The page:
After Alex Acosta helped Jeffrey Epstein get off the hook in Florida for "soliciting prostitution from a minor," Epstein is reported to have received a number of odd visits while in detention — from young women and from powerful men.
One of the men was "James E. Staley, a top JPMorgan Chase executive and one of the highest-ranking figures on Wall Street," reports the New York Times.
Why was a JPMorgan Chase exec visiting Jeffrey Epstein?
Apparently, to ensure that a pipeline of high-value clients kept flowing from the convicted sex predator and accused serial child sexual abuser to JPMorgan Chase.
Kate Kelly, Matthew Goldstein, Jessica Silver-Greenberg and James B. Stewart reporting for the New York Times:
Mr. Staley had good reason to maintain his relationship with Mr. Epstein, who received him at his Palm Beach office, where he had been permitted to serve some of his 13-month sentence in 2008 and 2009. Over the years, Mr. Epstein had funneled dozens of wealthy clients to Mr. Staley and his bank.
Mr. Epstein, who was charged this month with sex trafficking of teenage girls, liked to portray himself as a financial wizard, someone whose business and investing acumen made him indispensable to corporate executives and other leaders. But there is little evidence to support that notion. The financial services that Mr. Epstein dispensed appear to have been mostly pedestrian, and his list of clients small.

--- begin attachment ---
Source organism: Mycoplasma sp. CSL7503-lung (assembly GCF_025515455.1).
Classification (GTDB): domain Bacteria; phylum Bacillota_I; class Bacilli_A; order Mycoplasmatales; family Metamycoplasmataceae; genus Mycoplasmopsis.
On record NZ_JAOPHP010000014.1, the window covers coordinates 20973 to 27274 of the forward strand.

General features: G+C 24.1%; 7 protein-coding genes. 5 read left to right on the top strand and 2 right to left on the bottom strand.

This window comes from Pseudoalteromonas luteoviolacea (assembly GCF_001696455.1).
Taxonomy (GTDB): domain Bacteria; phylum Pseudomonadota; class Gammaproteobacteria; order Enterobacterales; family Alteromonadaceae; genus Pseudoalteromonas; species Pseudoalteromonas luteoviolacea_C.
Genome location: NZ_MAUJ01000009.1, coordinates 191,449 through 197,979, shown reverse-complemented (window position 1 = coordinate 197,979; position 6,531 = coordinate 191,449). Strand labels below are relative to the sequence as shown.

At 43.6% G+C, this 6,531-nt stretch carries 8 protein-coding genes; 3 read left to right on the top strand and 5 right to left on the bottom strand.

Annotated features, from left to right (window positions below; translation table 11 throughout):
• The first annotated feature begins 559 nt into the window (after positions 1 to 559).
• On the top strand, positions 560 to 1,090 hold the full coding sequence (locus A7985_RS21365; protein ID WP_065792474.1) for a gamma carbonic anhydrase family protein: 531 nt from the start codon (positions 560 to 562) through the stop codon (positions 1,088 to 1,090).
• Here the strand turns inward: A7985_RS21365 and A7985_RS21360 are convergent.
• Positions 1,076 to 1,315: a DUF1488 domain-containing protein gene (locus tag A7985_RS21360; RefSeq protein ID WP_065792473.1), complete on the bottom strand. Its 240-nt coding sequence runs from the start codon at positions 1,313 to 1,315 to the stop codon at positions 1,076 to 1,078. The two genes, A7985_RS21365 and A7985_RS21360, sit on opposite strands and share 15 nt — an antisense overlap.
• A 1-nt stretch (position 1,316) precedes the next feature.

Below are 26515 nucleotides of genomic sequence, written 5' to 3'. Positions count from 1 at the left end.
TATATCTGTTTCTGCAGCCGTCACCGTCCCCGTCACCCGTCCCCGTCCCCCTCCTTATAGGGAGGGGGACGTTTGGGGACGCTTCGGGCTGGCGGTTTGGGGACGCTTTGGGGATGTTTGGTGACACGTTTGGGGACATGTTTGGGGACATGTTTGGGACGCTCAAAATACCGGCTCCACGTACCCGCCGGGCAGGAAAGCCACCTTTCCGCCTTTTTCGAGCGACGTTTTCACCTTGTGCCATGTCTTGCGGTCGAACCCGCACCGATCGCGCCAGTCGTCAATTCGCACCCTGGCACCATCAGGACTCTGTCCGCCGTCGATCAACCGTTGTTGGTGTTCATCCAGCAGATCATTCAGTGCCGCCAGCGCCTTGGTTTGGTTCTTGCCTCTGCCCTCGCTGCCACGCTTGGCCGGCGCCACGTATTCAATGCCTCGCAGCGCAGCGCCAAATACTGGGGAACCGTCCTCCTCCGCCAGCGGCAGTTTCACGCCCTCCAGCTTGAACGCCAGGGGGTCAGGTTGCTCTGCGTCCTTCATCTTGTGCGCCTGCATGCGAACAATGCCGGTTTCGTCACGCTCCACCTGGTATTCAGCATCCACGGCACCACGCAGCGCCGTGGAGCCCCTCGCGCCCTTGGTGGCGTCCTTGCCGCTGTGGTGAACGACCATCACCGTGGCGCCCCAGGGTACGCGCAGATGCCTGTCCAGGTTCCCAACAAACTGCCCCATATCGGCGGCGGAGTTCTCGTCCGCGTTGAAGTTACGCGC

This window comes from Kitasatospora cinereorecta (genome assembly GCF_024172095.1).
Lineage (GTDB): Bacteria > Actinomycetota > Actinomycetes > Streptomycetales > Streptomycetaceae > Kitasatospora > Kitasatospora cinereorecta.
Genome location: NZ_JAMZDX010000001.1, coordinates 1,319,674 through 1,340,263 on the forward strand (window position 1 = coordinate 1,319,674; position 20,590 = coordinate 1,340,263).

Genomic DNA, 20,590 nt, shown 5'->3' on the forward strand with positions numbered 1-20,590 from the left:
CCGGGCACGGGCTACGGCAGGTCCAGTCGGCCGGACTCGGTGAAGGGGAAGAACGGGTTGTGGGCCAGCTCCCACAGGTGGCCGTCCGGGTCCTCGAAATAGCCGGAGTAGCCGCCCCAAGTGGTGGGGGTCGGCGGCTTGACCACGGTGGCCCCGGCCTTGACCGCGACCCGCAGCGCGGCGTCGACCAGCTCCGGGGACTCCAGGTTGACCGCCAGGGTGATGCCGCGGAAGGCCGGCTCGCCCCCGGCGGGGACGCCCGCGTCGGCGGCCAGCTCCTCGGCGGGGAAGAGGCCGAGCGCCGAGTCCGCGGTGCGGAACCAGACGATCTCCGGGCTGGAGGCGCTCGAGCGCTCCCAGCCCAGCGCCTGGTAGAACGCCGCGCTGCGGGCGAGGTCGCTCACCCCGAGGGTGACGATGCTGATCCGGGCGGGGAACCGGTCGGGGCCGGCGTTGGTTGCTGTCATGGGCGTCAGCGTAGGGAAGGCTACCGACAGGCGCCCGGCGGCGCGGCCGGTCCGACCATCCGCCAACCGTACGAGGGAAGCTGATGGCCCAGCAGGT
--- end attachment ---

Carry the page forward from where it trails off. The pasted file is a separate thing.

Mr. Epstein nonetheless managed to affix himself to a handful of prominent Wall Street veterans, including Mr. Staley, who is now chief executive of the British bank Barclays.
Mr. Epstein provided personal tax services to Leon D. Black, whose Apollo Global Management is one of the world's largest private-equity firms. He discussed a major investment idea with and entrusted millions of dollars to Glenn Dubin, who ran the hedge fund Highbridge Capital Management. And, with Mr. Staley, he laid some of the early groundwork for JPMorgan to make a major acquisition — one that would vault Mr. Staley's career to a higher plane.
JPMorgan declined to comment to the Times on any aspect of their 15-year relationship with Epstein.
Read the rest: 'Jeffrey Epstein's Deep Ties to Top Wall Street Figures' [nytimes.com]